The TUC conference in London has voted unanimously in favour of co-ordinated action over the Government’s pension reform plans. “Unanimous” – a word that leaves little doubt about the stance of public sector workers. I for one think this is outrageous, bullying tactics by the nasty Unions for the following reasons:
My Social Worker colleagues and I created financial systems that no-one could or wanted to, control. Teachers, when they were not educating the nation’s children, recklessly dished out mortgages that people could not pay. NHS staff, in-between saving lives, insured the mortgages that people could not pay. Prison officers, gambled as much money as they possibly could in the financial markets and when it all went wrong, they said they’d go and work in a Prison abroad if they were made to pay for the mess. Street cleaners, bought the debt of entire foreign nations, that those nations could not pay. You didn’t know this about public sector workers? Well, this is why we have to forgo some of our pensions.
Perversely, those banks that do such a good job of wealth creation for the rest of us are being asked to undergo some changes. I know, I know, this is a horrifying prospect and it’s not as if we’re uninformed. The banks have been polite enough to tell us about the damage such measures will have on the recovery, so if we wouldn’t mind delaying the changes for a bit, that would be just great. Please don’t panic though, soon the 50p tax will be a thing of the past, which will loosen the purse strings of the rich. They’ll do their bit for the rest of us (we are all in this together after all) and spend like jimminey so that all that money will trickle right on down to the rest of us. This relies of course on a sudden reversal in tactics that prevent the trickling process, but I’m sure this is in hand. High earners have got everyone’s best interests at heart and wouldn’t dream of stashing any of their money away in the Cayman Islands.
We must address the matter of these pensions which are horribly unfair on private sector workers. So, tell you what, let’s grind public sector pensions down. Those greedy Nurses have had way too much for way too long. Let’s chip away at those gold plated, diamond encrusted, platinum tipped penions until they’re in the vicinity of private sector pensions. In fact, if we could scale them back so much that they’re worth less than private sector penions, we’d have a case for reducing private sector pensions to bring them below public sector pensions. Then back to attacking the public sector pensions, repeat to fade, all pensions obliterated and everyone’s a winner!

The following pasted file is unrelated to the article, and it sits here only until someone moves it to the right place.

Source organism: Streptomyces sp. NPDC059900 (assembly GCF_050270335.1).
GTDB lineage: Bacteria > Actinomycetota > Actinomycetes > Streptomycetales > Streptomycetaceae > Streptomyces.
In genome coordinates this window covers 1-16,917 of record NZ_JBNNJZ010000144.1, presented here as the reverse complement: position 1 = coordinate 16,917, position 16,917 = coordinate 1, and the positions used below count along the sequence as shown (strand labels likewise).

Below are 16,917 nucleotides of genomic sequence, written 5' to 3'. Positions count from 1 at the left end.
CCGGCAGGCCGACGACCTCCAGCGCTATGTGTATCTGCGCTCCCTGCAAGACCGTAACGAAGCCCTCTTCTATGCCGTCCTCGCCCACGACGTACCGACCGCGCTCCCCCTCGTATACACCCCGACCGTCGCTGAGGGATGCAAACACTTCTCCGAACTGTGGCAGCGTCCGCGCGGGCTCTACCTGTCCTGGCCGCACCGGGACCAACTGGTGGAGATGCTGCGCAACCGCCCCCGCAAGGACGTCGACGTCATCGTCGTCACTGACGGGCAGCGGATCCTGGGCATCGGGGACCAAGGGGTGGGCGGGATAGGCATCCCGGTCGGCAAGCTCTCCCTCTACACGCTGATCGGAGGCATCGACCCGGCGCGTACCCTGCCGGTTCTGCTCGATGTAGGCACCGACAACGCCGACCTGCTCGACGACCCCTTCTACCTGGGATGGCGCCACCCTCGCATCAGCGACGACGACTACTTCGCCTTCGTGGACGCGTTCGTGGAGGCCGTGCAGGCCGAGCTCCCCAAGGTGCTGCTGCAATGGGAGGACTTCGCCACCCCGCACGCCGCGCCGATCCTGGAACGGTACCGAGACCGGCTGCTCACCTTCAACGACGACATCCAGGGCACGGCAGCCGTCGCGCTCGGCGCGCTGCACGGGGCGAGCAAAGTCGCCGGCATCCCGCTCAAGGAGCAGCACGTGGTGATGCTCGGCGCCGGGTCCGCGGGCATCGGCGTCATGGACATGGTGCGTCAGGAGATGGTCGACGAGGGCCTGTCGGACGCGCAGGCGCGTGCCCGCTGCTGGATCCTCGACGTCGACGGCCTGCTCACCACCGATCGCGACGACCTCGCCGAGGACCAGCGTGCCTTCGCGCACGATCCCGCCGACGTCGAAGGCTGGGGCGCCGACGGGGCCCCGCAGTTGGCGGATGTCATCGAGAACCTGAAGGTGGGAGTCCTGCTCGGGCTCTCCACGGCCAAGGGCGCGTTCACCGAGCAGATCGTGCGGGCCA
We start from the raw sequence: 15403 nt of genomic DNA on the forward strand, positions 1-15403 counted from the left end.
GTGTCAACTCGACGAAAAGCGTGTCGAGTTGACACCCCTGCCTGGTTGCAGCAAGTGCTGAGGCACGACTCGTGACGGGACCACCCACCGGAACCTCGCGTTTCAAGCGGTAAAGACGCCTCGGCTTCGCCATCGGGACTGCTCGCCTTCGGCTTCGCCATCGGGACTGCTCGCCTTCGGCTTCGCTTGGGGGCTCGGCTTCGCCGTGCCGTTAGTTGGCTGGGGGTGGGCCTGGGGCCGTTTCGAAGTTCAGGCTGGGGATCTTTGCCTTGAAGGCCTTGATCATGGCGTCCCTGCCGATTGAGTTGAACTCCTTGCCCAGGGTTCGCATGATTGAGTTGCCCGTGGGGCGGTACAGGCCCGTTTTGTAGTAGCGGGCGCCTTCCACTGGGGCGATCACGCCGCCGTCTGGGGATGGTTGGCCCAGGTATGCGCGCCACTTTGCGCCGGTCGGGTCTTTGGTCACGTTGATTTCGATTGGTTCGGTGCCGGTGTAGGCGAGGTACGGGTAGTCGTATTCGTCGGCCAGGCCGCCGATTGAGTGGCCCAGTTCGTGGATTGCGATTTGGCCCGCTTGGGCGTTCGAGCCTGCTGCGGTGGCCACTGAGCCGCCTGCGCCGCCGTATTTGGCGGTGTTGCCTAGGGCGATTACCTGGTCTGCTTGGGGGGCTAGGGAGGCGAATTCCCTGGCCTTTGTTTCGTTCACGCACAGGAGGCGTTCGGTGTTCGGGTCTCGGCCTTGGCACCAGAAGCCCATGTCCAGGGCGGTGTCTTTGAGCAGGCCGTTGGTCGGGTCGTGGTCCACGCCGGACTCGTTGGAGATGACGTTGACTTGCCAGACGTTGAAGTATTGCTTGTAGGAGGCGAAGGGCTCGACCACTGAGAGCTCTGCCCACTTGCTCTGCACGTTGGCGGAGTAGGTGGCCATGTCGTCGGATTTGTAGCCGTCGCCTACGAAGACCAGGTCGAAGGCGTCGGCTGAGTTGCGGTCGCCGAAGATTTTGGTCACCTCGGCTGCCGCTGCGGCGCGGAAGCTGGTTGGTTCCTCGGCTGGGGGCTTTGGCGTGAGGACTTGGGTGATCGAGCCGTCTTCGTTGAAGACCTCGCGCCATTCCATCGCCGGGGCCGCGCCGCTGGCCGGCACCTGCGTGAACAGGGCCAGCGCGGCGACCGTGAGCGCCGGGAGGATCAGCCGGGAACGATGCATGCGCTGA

Ministers intend to shave £2.8bn off the pensions bill, to address the defecit. The defecit is actually quite convenient cover for this attack on public sector pensions and spending cuts. I believe these moves are primarily ideologically driven, the financial crisis just makes the plans more palatable.
So, when Unison ballots its members on whether to take industrial action, will I vote in favour? You bet your last chocolate digestive I will. I relish the prospect. I even look forward to the actual process of dropping my ballot sheet into the box. For when there’s a solid, tangible action you can take to resist injustice, there’s nothing more empowering than taking it. To address the imbalance in pensions, an increase in union membership in the private sector (currently 15% of employees compared to 60% of the public sector) would help workers in other industries fight to improve their own conditions, rather than drag down others’. What we’re seeing is blatant divide and rule, we need unity across the public and private sector to address horrendous income inequality across both public and private and society.